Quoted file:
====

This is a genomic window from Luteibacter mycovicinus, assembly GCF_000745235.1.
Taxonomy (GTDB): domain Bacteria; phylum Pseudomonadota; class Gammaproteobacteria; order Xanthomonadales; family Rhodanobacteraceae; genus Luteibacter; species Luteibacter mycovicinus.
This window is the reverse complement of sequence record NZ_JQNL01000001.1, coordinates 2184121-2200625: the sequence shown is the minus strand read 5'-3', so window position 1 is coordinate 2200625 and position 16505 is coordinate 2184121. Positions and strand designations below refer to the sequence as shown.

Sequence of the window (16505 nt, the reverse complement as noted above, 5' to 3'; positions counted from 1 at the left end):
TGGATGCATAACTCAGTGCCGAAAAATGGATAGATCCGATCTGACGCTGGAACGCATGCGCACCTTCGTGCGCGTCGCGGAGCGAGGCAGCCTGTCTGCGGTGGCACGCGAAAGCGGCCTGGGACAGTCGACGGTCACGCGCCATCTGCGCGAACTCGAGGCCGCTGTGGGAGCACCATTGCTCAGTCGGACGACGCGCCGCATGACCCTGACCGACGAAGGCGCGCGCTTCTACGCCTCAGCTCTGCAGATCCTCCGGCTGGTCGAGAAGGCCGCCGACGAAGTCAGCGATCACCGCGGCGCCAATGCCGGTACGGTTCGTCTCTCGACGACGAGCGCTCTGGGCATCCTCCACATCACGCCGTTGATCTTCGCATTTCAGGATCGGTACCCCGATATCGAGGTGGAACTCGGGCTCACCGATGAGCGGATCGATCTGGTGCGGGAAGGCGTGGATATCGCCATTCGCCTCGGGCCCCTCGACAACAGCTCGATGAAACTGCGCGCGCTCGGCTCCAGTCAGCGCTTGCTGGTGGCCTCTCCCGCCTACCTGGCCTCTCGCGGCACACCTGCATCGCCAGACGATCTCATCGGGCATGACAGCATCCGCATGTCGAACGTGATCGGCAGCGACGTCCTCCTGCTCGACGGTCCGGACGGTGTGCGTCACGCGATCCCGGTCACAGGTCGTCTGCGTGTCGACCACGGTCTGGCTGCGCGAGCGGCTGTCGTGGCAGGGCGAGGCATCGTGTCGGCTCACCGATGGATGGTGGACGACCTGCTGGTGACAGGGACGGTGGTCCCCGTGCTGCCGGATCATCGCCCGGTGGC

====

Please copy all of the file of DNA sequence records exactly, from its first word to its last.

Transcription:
This is a genomic window from Luteibacter mycovicinus, assembly GCF_000745235.1.
Taxonomy (GTDB): domain Bacteria; phylum Pseudomonadota; class Gammaproteobacteria; order Xanthomonadales; family Rhodanobacteraceae; genus Luteibacter; species Luteibacter mycovicinus.
This window is the reverse complement of sequence record NZ_JQNL01000001.1, coordinates 2184121-2200625: the sequence shown is the minus strand read 5'-3', so window position 1 is coordinate 2200625 and position 16505 is coordinate 2184121. Positions and strand designations below refer to the sequence as shown.

Sequence of the window (16505 nt, the reverse complement as noted above, 5' to 3'; positions counted from 1 at the left end):
TGGATGCATAACTCAGTGCCGAAAAATGGATAGATCCGATCTGACGCTGGAACGCATGCGCACCTTCGTGCGCGTCGCGGAGCGAGGCAGCCTGTCTGCGGTGGCACGCGAAAGCGGCCTGGGACAGTCGACGGTCACGCGCCATCTGCGCGAACTCGAGGCCGCTGTGGGAGCACCATTGCTCAGTCGGACGACGCGCCGCATGACCCTGACCGACGAAGGCGCGCGCTTCTACGCCTCAGCTCTGCAGATCCTCCGGCTGGTCGAGAAGGCCGCCGACGAAGTCAGCGATCACCGCGGCGCCAATGCCGGTACGGTTCGTCTCTCGACGACGAGCGCTCTGGGCATCCTCCACATCACGCCGTTGATCTTCGCATTTCAGGATCGGTACCCCGATATCGAGGTGGAACTCGGGCTCACCGATGAGCGGATCGATCTGGTGCGGGAAGGCGTGGATATCGCCATTCGCCTCGGGCCCCTCGACAACAGCTCGATGAAACTGCGCGCGCTCGGCTCCAGTCAGCGCTTGCTGGTGGCCTCTCCCGCCTACCTGGCCTCTCGCGGCACACCTGCATCGCCAGACGATCTCATCGGGCATGACAGCATCCGCATGTCGAACGTGATCGGCAGCGACGTCCTCCTGCTCGACGGTCCGGACGGTGTGCGTCACGCGATCCCGGTCACAGGTCGTCTGCGTGTCGACCACGGTCTGGCTGCGCGAGCGGCTGTCGTGGCAGGGCGAGGCATCGTGTCGGCTCACCGATGGATGGTGGACGACCTGCTGGTGACAGGGACGGTGGTCCCCGTGCTGCCGGATCATCGCCCGGTGGC